Formalin-induced c-Fos expression at the lumbar level of the spinal cord ipsilateral to the site of injection increased in all age groups. Exposure to xenon significantly suppressed c-Fos expression. In the 7 day-old pups, xenon exposure reduced c-Fos expression in response to formalin by 48% in laminae A/B (P<0.001), by 50% in lamina C (P<0.001), by 50% in lamina D (P<0.001) and by 28% in lamina E (P<0.01). In the 19 day-old rats xenon suppressed mean c-Fos expression in response to xenon by 55% in laminae I-II (P<0.001), by 57% in lamina III-IV (P<0.001) and by 62% in lamina V-VI (P<0.001). In the 28 day-old rats, xenon depressed c-Fos expression in response to formalin by 34% in laminae I-II (P<0.001), by 27% in lamina III-IV (P<0.001) and by 28% in lamina V-VI (P <0.001). In adult rats xenon inhibited c-Fos expression by 41% in laminae I-II (P<0.001), by 45% in lamina III-IV (P<0.001) and by 34% in lamina V-VI (P<0.001). Saline injection also caused c-Fos expression ipsilateral to the injection; however, this was much less intense than that induced by formalin injection (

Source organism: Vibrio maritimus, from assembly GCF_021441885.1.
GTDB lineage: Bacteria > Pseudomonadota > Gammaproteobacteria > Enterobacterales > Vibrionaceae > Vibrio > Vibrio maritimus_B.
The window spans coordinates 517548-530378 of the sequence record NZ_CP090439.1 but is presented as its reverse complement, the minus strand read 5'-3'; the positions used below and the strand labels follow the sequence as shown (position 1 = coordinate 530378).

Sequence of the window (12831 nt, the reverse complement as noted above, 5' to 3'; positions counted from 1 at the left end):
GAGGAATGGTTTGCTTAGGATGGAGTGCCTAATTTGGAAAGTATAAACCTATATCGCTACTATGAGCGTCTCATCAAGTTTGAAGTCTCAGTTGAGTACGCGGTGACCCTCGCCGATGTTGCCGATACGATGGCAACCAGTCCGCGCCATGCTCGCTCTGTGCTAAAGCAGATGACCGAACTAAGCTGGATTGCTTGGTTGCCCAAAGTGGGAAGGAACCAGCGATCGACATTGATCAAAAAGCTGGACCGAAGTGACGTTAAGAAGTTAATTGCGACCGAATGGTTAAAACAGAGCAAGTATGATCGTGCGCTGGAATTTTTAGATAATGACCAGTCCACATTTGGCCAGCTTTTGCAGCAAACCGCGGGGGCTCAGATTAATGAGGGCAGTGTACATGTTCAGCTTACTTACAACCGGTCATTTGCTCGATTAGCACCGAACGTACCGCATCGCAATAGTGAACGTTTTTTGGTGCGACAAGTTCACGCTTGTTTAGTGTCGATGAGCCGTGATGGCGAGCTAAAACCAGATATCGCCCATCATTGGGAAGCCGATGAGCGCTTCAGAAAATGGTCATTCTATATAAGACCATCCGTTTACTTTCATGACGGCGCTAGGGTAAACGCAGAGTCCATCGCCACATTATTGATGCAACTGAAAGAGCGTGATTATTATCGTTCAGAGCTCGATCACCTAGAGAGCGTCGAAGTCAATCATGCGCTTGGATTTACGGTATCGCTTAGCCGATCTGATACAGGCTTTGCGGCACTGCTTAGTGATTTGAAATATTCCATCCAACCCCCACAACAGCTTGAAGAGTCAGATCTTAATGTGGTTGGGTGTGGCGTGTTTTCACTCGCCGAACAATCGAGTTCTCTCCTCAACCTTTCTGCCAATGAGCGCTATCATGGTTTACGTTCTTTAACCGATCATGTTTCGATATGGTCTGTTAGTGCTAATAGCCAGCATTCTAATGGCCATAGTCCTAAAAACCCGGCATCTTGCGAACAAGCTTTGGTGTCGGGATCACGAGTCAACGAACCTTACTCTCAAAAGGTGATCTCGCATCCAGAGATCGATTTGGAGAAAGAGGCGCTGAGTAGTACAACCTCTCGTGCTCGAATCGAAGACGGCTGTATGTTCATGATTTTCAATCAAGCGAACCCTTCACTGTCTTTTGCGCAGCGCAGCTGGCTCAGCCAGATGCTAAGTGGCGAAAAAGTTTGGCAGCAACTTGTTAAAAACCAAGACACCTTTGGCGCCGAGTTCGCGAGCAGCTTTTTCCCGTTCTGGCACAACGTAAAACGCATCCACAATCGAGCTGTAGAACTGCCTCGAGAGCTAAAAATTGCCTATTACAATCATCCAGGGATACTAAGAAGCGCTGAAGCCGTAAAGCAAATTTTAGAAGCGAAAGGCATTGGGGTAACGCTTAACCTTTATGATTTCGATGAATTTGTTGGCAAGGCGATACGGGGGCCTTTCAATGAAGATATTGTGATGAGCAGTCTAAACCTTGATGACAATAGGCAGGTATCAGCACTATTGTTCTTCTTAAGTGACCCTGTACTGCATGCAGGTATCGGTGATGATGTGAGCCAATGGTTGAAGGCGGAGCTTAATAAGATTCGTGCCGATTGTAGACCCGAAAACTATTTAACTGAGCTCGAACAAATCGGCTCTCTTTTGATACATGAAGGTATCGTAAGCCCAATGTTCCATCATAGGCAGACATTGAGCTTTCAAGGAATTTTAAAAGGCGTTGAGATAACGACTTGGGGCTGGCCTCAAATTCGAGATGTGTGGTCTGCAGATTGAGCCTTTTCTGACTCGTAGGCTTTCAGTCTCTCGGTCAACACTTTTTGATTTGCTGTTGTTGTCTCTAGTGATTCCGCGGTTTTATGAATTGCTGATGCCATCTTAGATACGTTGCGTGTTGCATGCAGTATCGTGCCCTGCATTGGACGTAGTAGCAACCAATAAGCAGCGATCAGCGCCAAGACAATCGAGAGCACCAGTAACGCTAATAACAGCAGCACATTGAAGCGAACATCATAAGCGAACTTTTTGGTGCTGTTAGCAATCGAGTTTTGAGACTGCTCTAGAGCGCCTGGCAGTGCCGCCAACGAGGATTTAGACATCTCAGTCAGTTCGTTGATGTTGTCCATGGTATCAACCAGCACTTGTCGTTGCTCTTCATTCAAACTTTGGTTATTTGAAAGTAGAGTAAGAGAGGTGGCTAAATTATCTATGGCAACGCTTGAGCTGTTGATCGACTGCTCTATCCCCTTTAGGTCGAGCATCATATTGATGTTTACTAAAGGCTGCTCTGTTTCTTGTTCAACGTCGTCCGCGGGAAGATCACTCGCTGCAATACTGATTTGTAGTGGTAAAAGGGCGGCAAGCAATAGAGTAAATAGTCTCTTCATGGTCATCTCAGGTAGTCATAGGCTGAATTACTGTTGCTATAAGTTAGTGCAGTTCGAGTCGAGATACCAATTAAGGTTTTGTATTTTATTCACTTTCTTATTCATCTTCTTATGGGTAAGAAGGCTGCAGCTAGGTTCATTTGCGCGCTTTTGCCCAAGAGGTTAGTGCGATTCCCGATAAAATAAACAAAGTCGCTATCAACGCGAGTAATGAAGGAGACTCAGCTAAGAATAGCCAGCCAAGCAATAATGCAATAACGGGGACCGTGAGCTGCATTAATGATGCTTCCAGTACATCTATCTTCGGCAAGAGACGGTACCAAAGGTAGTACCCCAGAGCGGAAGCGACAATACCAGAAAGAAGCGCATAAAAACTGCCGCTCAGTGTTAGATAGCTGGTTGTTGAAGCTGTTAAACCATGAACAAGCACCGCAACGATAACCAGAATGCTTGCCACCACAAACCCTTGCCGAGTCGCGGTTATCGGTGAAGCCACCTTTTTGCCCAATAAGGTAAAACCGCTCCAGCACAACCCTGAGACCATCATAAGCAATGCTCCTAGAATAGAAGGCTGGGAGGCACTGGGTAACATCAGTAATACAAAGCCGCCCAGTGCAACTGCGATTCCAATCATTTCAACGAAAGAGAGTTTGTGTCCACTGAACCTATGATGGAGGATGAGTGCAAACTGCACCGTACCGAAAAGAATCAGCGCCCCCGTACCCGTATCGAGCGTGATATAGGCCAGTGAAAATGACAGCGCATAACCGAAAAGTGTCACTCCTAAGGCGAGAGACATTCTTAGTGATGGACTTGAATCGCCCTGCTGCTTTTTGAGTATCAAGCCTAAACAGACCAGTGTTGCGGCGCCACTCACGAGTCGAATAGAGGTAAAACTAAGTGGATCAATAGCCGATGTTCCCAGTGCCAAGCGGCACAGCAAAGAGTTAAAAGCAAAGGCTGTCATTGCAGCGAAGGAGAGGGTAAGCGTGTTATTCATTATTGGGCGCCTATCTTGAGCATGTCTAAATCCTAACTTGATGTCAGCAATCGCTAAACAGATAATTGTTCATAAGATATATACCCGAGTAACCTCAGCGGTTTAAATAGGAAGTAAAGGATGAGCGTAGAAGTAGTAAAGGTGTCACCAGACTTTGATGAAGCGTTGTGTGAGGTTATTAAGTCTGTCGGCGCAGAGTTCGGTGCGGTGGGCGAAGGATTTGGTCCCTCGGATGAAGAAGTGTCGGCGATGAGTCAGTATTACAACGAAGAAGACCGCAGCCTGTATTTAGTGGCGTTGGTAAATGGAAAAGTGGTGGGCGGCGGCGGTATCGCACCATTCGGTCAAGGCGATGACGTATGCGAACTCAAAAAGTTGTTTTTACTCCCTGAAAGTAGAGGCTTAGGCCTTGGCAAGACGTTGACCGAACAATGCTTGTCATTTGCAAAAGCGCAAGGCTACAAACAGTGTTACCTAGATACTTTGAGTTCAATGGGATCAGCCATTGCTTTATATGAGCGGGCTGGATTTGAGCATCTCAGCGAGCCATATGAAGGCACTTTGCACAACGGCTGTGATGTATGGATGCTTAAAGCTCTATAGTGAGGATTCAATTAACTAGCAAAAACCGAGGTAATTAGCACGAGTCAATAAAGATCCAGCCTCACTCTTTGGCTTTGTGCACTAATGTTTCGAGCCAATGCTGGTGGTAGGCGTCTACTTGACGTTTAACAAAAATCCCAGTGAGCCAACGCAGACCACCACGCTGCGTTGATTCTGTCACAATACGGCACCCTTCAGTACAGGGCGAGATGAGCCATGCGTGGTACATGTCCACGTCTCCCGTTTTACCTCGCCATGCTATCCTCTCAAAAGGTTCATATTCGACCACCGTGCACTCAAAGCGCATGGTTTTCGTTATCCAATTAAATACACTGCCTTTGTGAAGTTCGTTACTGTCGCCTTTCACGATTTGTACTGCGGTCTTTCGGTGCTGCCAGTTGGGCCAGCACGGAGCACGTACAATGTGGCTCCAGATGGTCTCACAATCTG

In order to test whether xenon itself can cause c-Fos expression (as is the case with nitrous oxide) [Hashimoto T et al, Anesthesiology 2001;95:463-9], naïve animals were exposed to either air or the xenon mixture gas (70% Xe/20% O2/10% N2) for 90 min (
The present study demonstrates that xenon exerts an antinociceptive response against formalin injection in Fischer rats at each of four developmental stages, i.e. at days 7, 19 and 28 day as well as in adults. These data are qualitatively different from those recently reported with N2O [Ohashi Y et al, Pain 2002;100:7-18] in which no antinociceptive effect (neither behaviorally nor immunohstochemically) was noted in animals younger than 23 days old.